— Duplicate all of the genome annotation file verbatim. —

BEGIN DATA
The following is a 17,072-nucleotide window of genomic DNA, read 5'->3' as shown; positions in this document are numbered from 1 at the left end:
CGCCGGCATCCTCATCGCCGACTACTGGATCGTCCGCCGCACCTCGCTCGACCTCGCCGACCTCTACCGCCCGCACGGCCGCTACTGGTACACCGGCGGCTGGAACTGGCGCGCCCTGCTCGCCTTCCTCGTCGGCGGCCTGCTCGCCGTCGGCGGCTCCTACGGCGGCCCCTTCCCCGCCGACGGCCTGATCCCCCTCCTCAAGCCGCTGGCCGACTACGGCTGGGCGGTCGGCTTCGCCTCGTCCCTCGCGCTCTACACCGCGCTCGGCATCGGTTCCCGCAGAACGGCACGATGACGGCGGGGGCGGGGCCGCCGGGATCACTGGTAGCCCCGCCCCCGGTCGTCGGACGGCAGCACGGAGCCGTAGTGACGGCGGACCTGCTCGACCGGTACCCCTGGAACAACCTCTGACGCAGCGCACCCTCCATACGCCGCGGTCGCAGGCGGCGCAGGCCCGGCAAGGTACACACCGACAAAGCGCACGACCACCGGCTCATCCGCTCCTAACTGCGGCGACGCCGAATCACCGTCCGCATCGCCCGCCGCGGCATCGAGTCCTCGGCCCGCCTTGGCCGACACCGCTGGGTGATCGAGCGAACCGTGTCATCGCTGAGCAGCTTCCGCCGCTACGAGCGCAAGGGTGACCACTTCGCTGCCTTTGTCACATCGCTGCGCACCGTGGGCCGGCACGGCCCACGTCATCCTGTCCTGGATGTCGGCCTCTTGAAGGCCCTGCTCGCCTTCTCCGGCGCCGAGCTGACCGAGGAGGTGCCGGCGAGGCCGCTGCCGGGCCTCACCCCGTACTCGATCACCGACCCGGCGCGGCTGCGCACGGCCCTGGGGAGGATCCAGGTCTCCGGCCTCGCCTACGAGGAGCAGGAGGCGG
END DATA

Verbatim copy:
The following is a 17,072-nucleotide window of genomic DNA, read 5'->3' as shown; positions in this document are numbered from 1 at the left end:
CGCCGGCATCCTCATCGCCGACTACTGGATCGTCCGCCGCACCTCGCTCGACCTCGCCGACCTCTACCGCCCGCACGGCCGCTACTGGTACACCGGCGGCTGGAACTGGCGCGCCCTGCTCGCCTTCCTCGTCGGCGGCCTGCTCGCCGTCGGCGGCTCCTACGGCGGCCCCTTCCCCGCCGACGGCCTGATCCCCCTCCTCAAGCCGCTGGCCGACTACGGCTGGGCGGTCGGCTTCGCCTCGTCCCTCGCGCTCTACACCGCGCTCGGCATCGGTTCCCGCAGAACGGCACGATGACGGCGGGGGCGGGGCCGCCGGGATCACTGGTAGCCCCGCCCCCGGTCGTCGGACGGCAGCACGGAGCCGTAGTGACGGCGGACCTGCTCGACCGGTACCCCTGGAACAACCTCTGACGCAGCGCACCCTCCATACGCCGCGGTCGCAGGCGGCGCAGGCCCGGCAAGGTACACACCGACAAAGCGCACGACCACCGGCTCATCCGCTCCTAACTGCGGCGACGCCGAATCACCGTCCGCATCGCCCGCCGCGGCATCGAGTCCTCGGCCCGCCTTGGCCGACACCGCTGGGTGATCGAGCGAACCGTGTCATCGCTGAGCAGCTTCCGCCGCTACGAGCGCAAGGGTGACCACTTCGCTGCCTTTGTCACATCGCTGCGCACCGTGGGCCGGCACGGCCCACGTCATCCTGTCCTGGATGTCGGCCTCTTGAAGGCCCTGCTCGCCTTCTCCGGCGCCGAGCTGACCGAGGAGGTGCCGGCGAGGCCGCTGCCGGGCCTCACCCCGTACTCGATCACCGACCCGGCGCGGCTGCGCACGGCCCTGGGGAGGATCCAGGTCTCCGGCCTCGCCTACGAGGAGCAGGAGGCGG